Most consumers report a willingness to spend their dollars in ways that are beneficial for society and the environment. Yet sustainability is still far from entering the mainstream market, regardless of what we at TriplePundit are tempted to believe living in the green bubble that is San Francisco.
According to award-winning journalist and “Environmental Messenger,” Simran Sethi, “sustainability hasn’t taken off not because people don’t care, but because the story doesn’t resonate with people.” According to Sethi, it is hard to sensitize people beyond “magnitudes of one”. In other words, people must feel something on a personal level – one magnitude – before they are willing to make significant changes in how they live. Their rational minds might be willing to spend a slight premium on products made from recycled materials or created by the hands of individuals compensated fairly for their labor, yet they do not feel compelled to demand such products.
Perhaps sustainability marketers could learn something from our world’s most popular brands with whom they compete and sometimes stand in stark contrast. For generations, our most successful advertisers have forgone educating people on the complexities of their offerings in favor of appealing to the emotion of the crowd. In doing so, they have proven that consumer habits are driven largely by what society deems cool.
Think of the coolest brands you know – the Coca-Colas, Apples and Budweisers of the world. What do they have in common? Most have found a way to ingratiate themselves with sports (think World Cup, Shawn White and the Super Bowl). At last week’s GreenBiz Forum in San Francisco, leading executives from NASCAR, the America’s Cup and AEG discussed the opportunity for communicating sustainability through sports. NASCAR’s Managing Director of Green Innovation, Mike Lynch explained why sports are the ideal channel for advertisers. “In sports, defenses come down so the perceiver is willing to listen and process what’s being said when it’s in the framework of the sport that’s already very favorably disposed – where they feel a passionate proprietorship over it.” The same can be said for other cultural media like art and entertainment. Advertisers understand that we are emotionally susceptible to their messages when we are listening to the radio or Pandora or watching videos on YouTube.
The greatest challenge in communicating the sustainability message through these channels is that we are fighting an uphill battle. In our culture, cool is often synonymous with consumption. In sports, fans take their queue from the athletes who are reputed and often admired for their lavish spending habits. While they make natural characters for endorsing brands like Cadillac, Visa and vitaminwater, athletes and other celebrities are far from ideal spokesmen for sustainability. Assuming Lebron James doesn’t trade in his customized Ferrari F430 Spider for a Prius (or, at least, a Tesla Roadster) anytime soon, how can we convince people that sustainability is cool?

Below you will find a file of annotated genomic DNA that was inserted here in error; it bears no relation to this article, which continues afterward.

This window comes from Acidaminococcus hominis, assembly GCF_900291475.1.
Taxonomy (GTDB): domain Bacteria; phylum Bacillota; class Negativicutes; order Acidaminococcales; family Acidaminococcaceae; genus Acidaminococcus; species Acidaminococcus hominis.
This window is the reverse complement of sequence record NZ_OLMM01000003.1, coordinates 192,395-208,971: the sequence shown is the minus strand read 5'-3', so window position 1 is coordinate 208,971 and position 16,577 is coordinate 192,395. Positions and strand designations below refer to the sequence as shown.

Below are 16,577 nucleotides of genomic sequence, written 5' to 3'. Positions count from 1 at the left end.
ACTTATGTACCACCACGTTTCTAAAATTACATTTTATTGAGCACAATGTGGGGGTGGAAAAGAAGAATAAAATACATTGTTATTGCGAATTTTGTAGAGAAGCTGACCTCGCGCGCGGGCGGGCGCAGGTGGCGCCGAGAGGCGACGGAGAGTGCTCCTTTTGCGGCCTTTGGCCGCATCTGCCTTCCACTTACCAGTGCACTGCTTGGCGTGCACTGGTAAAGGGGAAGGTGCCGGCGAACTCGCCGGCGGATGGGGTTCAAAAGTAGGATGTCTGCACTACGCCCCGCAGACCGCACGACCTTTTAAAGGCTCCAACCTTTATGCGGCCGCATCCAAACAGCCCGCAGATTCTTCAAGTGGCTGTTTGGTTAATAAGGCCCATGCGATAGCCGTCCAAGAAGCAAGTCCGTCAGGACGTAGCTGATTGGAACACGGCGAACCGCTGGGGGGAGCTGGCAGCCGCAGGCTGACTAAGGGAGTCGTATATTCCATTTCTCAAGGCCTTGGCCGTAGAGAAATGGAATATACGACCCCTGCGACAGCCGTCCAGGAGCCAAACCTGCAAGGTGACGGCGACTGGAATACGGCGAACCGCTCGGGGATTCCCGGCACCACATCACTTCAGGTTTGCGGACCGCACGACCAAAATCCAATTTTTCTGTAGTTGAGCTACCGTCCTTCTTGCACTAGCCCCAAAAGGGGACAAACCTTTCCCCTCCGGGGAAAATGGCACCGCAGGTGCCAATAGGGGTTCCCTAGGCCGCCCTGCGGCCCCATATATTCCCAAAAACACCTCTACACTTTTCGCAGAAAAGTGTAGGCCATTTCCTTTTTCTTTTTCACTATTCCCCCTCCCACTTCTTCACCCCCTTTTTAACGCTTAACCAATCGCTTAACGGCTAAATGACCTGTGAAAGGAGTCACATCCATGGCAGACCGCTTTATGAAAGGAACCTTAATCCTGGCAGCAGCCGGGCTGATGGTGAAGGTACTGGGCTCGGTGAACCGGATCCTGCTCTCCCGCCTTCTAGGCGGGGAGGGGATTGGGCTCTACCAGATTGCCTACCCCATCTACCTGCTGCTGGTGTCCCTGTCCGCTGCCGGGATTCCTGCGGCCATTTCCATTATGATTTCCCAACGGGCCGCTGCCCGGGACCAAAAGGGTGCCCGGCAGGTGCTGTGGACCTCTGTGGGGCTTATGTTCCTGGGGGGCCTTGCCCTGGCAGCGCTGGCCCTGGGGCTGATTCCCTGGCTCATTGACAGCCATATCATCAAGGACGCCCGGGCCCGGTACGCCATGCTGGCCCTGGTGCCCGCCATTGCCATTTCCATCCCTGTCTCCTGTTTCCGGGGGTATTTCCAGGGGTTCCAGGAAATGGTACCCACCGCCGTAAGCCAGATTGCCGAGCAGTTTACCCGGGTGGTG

Yvon Choinard, Patagonia’s iconoclastic founder suggests that we start by making it uncool to be an ostentacious consumer. On the GreenBiz mainstage, the 74-year old Choinard captivated his audience by explaining how sustainability is not only good business, but the future of mainstream demand. Patagonia desires to make it unfashionable to consume through campaigns like Black Friday’s Don’t buy this jacket ad. Self-described “pessimistic doombat,” even Choinard believes that American’s youth represents a generation on track to shift consumer habits. “Right now, the hottest thing for young people is to wear is their parents’ old, old Patagonia stuff. Who would have thought that? You don’t wear your parents’ clothes for God’s sake!”
While it struggles with its image in environmentally conscious circles, NASCAR has experienced success with communicating sustainability to its somewhat unlikely audience of racing enthusiasts. All communications are built around three message points that they’ve identified as particularly important to their audience: job creation, national energy security and environmental conservation. In other words, when the attention is drawn to the effect of oil consumption on national security, it suddenly becomes very uncool to drive gas-guzzling SUVs or pass on opportunities to create jobs through embracing renewable energy production in the U.S.
“Saving the planet is now #41 on America’s list of priorities,” Choinard mentioned in his final remarks. Imagine how we might reset our priorities if it became cool to save the planet.